SEPA has several direct and indirect roles relating to the energy industry.
Energy, both renewable and non-renewable, is one of Scotland’s largest and most important resources. However, while energy is fundamental to the economy, its production, transmission and use can have significant environmental impacts. SEPA’s role across the energy arena is to advise, influence, regulate and monitor the effects of electricity, heat and fuel generation, transmission and consumption on the environment, human health and the economy.
The Scottish Government has made decarbonisation of the energy system by 2050 a core aspect of its Energy Strategy. To enable Scottish business to continue to operate and grow, consideration and action will need to be undertaken now to ensure today's decisions do not become tomorrow's stranded assets.
The scale of the environmental challenge facing humanity is enormous, with a need for a real urgency to act. As a delivery agency under the Scottish Government’s Energy Strategy, SEPA has developed an Energy Framework to clarify our remit. It highlights how we will work with partner agencies, help to deliver One Planet Prosperity and outline how we can work with communities, businesses, academic institutions and other public bodies to play our part in the continued decarbonisation of Scotland’s heat, transport and electricity. We can achieve a lot through direct regulation of energy but we can achieve even more where we can influence others through partnership working.
We also support the Government’s energy ambitions through involvement in the Scottish Energy Advisory Board and its subgroups. In particular, we work closely with the Renewable Industry Leadership Group and the Thermal Generation and Carbon Capture and Storage Industry Leadership Group.
SEPA has direct duties arising from specific legislation and general duties or responsibilities under the Environment Act 1995. Specifically, we:
- regulate impacts to the water environment from energy generation under the Water Environment (Controlled Activities) (Scotland) Regulations 2011:
- permit combustion and power plants and industrial processes under the Pollution Prevention and Control (Scotland) Regulations (2012) (including medium combustion plants)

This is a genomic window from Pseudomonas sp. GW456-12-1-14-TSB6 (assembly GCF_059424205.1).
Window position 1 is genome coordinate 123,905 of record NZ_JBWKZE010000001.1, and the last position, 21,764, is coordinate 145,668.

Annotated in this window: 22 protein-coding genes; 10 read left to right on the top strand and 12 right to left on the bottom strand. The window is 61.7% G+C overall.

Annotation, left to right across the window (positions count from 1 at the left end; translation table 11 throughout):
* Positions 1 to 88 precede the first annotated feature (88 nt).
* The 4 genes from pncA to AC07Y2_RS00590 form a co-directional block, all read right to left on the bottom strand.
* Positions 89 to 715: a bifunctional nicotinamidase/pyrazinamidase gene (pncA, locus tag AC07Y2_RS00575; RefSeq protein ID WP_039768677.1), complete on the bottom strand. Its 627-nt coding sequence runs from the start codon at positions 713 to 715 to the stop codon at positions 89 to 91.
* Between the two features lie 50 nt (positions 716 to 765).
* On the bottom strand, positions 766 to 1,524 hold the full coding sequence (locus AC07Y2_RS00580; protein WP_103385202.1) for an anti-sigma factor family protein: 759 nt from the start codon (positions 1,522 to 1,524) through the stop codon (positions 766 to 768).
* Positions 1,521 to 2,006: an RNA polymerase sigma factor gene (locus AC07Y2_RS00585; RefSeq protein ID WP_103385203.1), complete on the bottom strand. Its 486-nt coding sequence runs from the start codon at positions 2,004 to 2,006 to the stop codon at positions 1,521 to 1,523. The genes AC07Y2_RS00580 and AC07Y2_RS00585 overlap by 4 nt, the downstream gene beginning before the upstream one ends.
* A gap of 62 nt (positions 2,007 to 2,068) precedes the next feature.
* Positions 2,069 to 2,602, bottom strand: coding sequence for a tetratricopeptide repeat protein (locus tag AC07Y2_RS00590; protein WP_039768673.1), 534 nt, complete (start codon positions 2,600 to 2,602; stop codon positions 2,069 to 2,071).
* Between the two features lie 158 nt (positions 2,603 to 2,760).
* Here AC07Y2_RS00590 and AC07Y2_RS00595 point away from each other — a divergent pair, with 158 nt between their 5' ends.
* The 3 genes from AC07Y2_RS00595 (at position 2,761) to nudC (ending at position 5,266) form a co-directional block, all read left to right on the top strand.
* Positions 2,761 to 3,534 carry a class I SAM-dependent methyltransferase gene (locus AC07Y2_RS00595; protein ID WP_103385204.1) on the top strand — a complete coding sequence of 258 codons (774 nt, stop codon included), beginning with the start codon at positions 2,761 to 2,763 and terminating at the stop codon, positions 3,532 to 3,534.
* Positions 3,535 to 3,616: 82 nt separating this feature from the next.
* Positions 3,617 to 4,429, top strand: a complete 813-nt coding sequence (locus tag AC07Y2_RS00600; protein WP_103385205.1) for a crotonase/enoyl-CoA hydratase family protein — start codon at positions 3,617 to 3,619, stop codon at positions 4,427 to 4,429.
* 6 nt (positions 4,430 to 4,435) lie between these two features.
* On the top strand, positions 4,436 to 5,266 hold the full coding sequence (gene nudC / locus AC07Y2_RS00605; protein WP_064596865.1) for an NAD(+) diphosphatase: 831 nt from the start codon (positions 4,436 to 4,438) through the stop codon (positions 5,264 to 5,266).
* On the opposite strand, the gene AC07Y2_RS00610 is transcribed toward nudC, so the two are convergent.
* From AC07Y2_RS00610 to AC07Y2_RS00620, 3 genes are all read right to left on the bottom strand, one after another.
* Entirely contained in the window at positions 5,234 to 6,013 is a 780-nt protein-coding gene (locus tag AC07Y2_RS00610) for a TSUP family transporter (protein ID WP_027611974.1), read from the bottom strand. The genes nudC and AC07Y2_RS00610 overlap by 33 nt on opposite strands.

- regulate emissions of greenhouse gases through administering the EU Emissions Trading System (EU-ETS), the Carbon Reduction Commitment Energy Efficiency Scheme and the Energy Savings Opportunity Scheme;
- regulate the disposal of radioactive waste from nuclear power plants and other sources, under the Radioactive Substances Act 1993 (as amended);
- regulate waste management and disposal, including energy recovery from waste through anaerobic digestion or other waste management processes;
- act as a statutory consultee for development plans, many planning applications, and those applications that under Sections 36 and 37 of the Electricity Act 1989 require environmental impact assessment;
- act as a designated consultation authority for Strategic Environmental Assessments (SEA) under the Environmental Assessment (Scotland) Act 2005 and through the Environmental Assessment of Plans and Programmes (Scotland) Regulations 2004 ; monitor impacts on soil, water quality and biodiversity;
- seek to inform and influence domestic and international policies, for example through our thermal treatment of waste guidelines and planning advice and guidance.
SEPA also has a remit not directly related to regulation, where we seek to influence the decisions, approach and direction of others for the purpose of delivering Our Approach to Regulation and through Sustainable Growth Agreements for example.
Since energy is a reserved matter, strategic decision making roles and regulatory responsibilities relating to energy issues such as security, affordability and market fairness are made at the UK Government level. For more information, see this overview from the Government website.